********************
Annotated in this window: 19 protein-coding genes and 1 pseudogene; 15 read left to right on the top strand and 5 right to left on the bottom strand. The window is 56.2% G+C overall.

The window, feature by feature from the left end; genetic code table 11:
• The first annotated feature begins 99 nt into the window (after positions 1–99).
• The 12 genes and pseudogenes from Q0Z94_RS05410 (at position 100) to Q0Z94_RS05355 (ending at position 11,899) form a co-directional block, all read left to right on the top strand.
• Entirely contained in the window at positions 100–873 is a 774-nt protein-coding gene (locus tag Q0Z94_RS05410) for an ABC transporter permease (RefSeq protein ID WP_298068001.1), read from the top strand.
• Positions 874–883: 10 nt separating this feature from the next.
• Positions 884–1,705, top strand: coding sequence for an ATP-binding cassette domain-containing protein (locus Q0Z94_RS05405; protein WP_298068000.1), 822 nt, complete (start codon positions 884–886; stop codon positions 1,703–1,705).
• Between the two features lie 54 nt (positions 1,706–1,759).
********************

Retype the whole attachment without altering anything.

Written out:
Annotated in this window: 19 protein-coding genes and 1 pseudogene; 15 read left to right on the top strand and 5 right to left on the bottom strand. The window is 56.2% G+C overall.

The window, feature by feature from the left end; genetic code table 11:
• The first annotated feature begins 99 nt into the window (after positions 1–99).
• The 12 genes and pseudogenes from Q0Z94_RS05410 (at position 100) to Q0Z94_RS05355 (ending at position 11,899) form a co-directional block, all read left to right on the top strand.
• Entirely contained in the window at positions 100–873 is a 774-nt protein-coding gene (locus tag Q0Z94_RS05410) for an ABC transporter permease (RefSeq protein ID WP_298068001.1), read from the top strand.
• Positions 874–883: 10 nt separating this feature from the next.
• Positions 884–1,705, top strand: coding sequence for an ATP-binding cassette domain-containing protein (locus Q0Z94_RS05405; protein WP_298068000.1), 822 nt, complete (start codon positions 884–886; stop codon positions 1,703–1,705).
• Between the two features lie 54 nt (positions 1,706–1,759).